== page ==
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Interview: Charles Murray – Intellectual orthodoxy will collapse over the course of this decade

Charles Murray is an American political scientist, sociologist and author. He is one of the social scientists, especially in the field of research on intelligence, social assistance systems, class differences, crime and the American legislative system. He is best known for the book ‘The Bell Curve’ which he co-authored with Richard J. Hernstein, and which caused great controversy on the international scientific scene. On the occasion of the publication of his new book ‘Human Diversity: The Biology of Gender, Race, and Class’ for Heretica, he talks about the contemporary challenges of biodiversity research and comments on the prevailing socio-political climate of today.

Why do you think people / academics / scholars still to this day oppose the idea of human biodiversity? What scares them the most?

Two things: 

First, acknowledging biodiversity means acknowledging an important role for genes in determining personality, abilities, and social behavior. That in itself is scary. If everything is caused by the environment, then the possibilities for human perfectibility, and for the perfectibility of human institutions, is unlimited. If genes play a role, perfectibility is impossible and inequality will always be with us, no matter what political ideology wins out. 

Second, biodiversity means that groups of people will be unequal, whether they are sexes, races, or members of social classes. Intellectuals reflexively thinks this means ranking groups from superior to inferior. That view is wrong—the bundles of qualities in human groups are too complicated for that. For example, are Croatians superior to Norwegians? Greeks? Chinese? The answer is, “In some ways yes, in other ways no. It depends on what particular human trait you’re talking about.” In my experience, it is impossible to convince people to think that way.

Forcing everyone to think they’re the same as everyone else might not be a good strategy for success in any given field, as your new book suggests. How do you think people should approach this?

I think the solution is completely benign: People should pursue whatever gives them the most enjoyment and satisfaction. The scientific evidence is overwhelming that people, left free to choose, prefer to enter the vocations for which they have the greatest ability. So the solution is to remove artificial barriers to entering professions, maximize educational and training opportunities for everyone, and let people do what they want, regardless of whether it is a male-typical or a female-typical vocation.

Gender equality paradox teaches us that when women are free to choose they don’t go into typically male fields, how do you explain that?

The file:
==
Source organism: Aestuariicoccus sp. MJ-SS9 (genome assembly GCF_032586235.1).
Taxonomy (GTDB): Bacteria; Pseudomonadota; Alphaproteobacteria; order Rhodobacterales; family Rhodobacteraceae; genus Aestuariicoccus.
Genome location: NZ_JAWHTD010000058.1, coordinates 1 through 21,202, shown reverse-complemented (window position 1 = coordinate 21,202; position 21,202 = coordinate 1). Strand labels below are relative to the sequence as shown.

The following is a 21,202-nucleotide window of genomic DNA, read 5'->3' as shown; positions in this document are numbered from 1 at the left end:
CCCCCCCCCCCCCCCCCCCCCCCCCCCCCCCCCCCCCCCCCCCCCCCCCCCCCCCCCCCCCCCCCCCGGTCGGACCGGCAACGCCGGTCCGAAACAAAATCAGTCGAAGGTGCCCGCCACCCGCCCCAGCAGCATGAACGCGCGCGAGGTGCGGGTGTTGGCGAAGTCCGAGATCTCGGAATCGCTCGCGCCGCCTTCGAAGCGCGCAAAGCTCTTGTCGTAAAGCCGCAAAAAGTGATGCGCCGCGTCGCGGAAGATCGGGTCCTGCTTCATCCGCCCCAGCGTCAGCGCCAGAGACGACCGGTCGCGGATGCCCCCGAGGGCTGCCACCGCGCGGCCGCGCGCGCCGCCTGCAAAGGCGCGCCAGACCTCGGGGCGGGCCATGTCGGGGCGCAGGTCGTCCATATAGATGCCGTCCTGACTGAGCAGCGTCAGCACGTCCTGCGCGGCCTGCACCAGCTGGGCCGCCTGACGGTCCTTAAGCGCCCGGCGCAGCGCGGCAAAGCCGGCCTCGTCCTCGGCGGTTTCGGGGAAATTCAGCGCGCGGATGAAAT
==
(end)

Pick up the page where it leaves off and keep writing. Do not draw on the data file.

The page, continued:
If you are a woman who lives in a poor country well-paying jobs are scarce, those well-paying jobs are in STEM fields, and you have the ability to do a STEM job, you’re likely to go into a STEM field for economic reasons even if it doesn’t attract you. If instead you live in a rich country with an abundance of well-paying jobs, you are more likely to pursue the field you enjoy the most. Given the different profiles of job preferences for men and women, this means that the proportion of women who go into STEM in advanced countries is likely to be smaller than in poor countries.   

In the light of the new Coronavirus epidemic it seems that the virus is affecting different ethnic groups differently – do you think there might be some potential eugenic / dysgenic effect of this?

Just a few days ago, I asked a very senior person in America’s public health administration about the rumor that East Asians are more susceptible to the virus than others. This was a private conversation between friends. He gave me a one-word answer: “Bullshit.” 

What would your career advice be for young lecturers and students who want to pursue the topics of human biodiversity – what would you have done differently if you could start again?

It would be my own first choice if I were in my 20s. It’s going to be enormously exciting over the next decades. Ignore the controversy about it and plunge in. 

Do you believe that there is hope for freedom of expression regarding these topics in the future or that the censorship will continue?

My own view, which others think is far too optimistic, is that the intellectual orthodoxy will collapse over the course of this decade. The science assaulting it is just too powerful for resistance to hold out much longer than that.

My own view, which others think is far too optimistic, is that the intellectual orthodoxy will collapse over the course of this decade.

Charles Murray

And the last one… Professor Flynn stated in his interview that both right and left tend to censor when they are in positions of power, do you believe this to be true and why do you think it happens?

People who have access to the power of the state tend to abuse that power to advance their own agenda. That is a universal law of governance. And ultimately the reason why I remain a classical liberal despite its unpopularity at the moment. 

Interviewed by Ivana Zlatarić

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